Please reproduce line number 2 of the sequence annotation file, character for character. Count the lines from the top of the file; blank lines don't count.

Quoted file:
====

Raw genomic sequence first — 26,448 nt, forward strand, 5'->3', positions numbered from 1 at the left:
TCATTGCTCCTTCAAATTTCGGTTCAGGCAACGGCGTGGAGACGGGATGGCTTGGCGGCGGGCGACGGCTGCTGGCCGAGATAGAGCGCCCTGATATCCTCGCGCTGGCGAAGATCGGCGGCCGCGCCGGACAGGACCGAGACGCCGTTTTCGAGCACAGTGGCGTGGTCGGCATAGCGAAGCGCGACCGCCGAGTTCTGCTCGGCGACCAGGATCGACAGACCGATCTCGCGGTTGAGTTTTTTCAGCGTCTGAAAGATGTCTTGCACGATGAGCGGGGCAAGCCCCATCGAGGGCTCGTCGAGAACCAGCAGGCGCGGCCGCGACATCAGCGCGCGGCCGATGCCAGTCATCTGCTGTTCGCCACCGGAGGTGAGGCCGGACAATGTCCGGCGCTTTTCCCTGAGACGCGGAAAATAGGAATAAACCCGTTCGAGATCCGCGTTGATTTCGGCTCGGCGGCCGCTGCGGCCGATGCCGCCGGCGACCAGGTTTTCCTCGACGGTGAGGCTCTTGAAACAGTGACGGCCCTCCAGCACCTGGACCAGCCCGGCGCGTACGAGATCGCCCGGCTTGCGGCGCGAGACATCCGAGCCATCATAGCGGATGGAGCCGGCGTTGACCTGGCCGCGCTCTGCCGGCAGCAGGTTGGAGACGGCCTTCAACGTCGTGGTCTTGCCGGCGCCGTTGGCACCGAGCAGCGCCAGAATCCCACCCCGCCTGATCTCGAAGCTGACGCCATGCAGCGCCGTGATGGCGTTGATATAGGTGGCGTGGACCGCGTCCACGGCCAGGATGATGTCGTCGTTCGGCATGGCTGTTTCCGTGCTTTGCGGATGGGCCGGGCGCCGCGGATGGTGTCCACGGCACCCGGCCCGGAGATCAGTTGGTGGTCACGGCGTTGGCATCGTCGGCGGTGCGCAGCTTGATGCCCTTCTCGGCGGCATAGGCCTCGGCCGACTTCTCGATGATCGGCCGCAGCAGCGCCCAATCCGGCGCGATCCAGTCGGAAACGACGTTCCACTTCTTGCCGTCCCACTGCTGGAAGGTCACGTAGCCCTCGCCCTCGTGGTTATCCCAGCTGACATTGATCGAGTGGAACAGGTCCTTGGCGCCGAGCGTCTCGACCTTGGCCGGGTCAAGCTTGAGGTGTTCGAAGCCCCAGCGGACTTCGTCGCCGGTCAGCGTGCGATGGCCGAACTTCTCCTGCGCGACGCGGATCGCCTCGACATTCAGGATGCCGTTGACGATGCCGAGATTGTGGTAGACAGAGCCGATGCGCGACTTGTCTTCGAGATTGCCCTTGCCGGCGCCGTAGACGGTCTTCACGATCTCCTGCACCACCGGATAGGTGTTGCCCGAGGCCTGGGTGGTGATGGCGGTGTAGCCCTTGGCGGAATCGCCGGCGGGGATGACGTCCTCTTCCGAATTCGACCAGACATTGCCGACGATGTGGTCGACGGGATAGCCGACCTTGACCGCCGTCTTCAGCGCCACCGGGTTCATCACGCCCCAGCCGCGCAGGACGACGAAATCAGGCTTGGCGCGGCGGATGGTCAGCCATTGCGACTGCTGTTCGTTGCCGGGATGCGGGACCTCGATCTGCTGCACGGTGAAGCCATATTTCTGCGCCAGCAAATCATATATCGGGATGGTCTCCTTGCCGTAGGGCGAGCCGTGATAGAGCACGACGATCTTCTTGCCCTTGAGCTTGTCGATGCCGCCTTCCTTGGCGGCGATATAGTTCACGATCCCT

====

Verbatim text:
TCATTGCTCCTTCAAATTTCGGTTCAGGCAACGGCGTGGAGACGGGATGGCTTGGCGGCGGGCGACGGCTGCTGGCCGAGATAGAGCGCCCTGATATCCTCGCGCTGGCGAAGATCGGCGGCCGCGCCGGACAGGACCGAGACGCCGTTTTCGAGCACAGTGGCGTGGTCGGCATAGCGAAGCGCGACCGCCGAGTTCTGCTCGGCGACCAGGATCGACAGACCGATCTCGCGGTTGAGTTTTTTCAGCGTCTGAAAGATGTCTTGCACGATGAGCGGGGCAAGCCCCATCGAGGGCTCGTCGAGAACCAGCAGGCGCGGCCGCGACATCAGCGCGCGGCCGATGCCAGTCATCTGCTGTTCGCCACCGGAGGTGAGGCCGGACAATGTCCGGCGCTTTTCCCTGAGACGCGGAAAATAGGAATAAACCCGTTCGAGATCCGCGTTGATTTCGGCTCGGCGGCCGCTGCGGCCGATGCCGCCGGCGACCAGGTTTTCCTCGACGGTGAGGCTCTTGAAACAGTGACGGCCCTCCAGCACCTGGACCAGCCCGGCGCGTACGAGATCGCCCGGCTTGCGGCGCGAGACATCCGAGCCATCATAGCGGATGGAGCCGGCGTTGACCTGGCCGCGCTCTGCCGGCAGCAGGTTGGAGACGGCCTTCAACGTCGTGGTCTTGCCGGCGCCGTTGGCACCGAGCAGCGCCAGAATCCCACCCCGCCTGATCTCGAAGCTGACGCCATGCAGCGCCGTGATGGCGTTGATATAGGTGGCGTGGACCGCGTCCACGGCCAGGATGATGTCGTCGTTCGGCATGGCTGTTTCCGTGCTTTGCGGATGGGCCGGGCGCCGCGGATGGTGTCCACGGCACCCGGCCCGGAGATCAGTTGGTGGTCACGGCGTTGGCATCGTCGGCGGTGCGCAGCTTGATGCCCTTCTCGGCGGCATAGGCCTCGGCCGACTTCTCGATGATCGGCCGCAGCAGCGCCCAATCCGGCGCGATCCAGTCGGAAACGACGTTCCACTTCTTGCCGTCCCACTGCTGGAAGGTCACGTAGCCCTCGCCCTCGTGGTTATCCCAGCTGACATTGATCGAGTGGAACAGGTCCTTGGCGCCGAGCGTCTCGACCTTGGCCGGGTCAAGCTTGAGGTGTTCGAAGCCCCAGCGGACTTCGTCGCCGGTCAGCGTGCGATGGCCGAACTTCTCCTGCGCGACGCGGATCGCCTCGACATTCAGGATGCCGTTGACGATGCCGAGATTGTGGTAGACAGAGCCGATGCGCGACTTGTCTTCGAGATTGCCCTTGCCGGCGCCGTAGACGGTCTTCACGATCTCCTGCACCACCGGATAGGTGTTGCCCGAGGCCTGGGTGGTGATGGCGGTGTAGCCCTTGGCGGAATCGCCGGCGGGGATGACGTCCTCTTCCGAATTCGACCAGACATTGCCGACGATGTGGTCGACGGGATAGCCGACCTTGACCGCCGTCTTCAGCGCCACCGGGTTCATCACGCCCCAGCCGCGCAGGACGACGAAATCAGGCTTGGCGCGGCGGATGGTCAGCCATTGCGACTGCTGTTCGTTGCCGGGATGCGGGACCTCGATCTGCTGCACGGTGAAGCCATATTTCTGCGCCAGCAAATCATATATCGGGATGGTCTCCTTGCCGTAGGGCGAGCCGTGATAGAGCACGACGATCTTCTTGCCCTTGAGCTTGTCGATGCCGCCTTCCTTGGCGGCGATATAGTTCACGATCCCT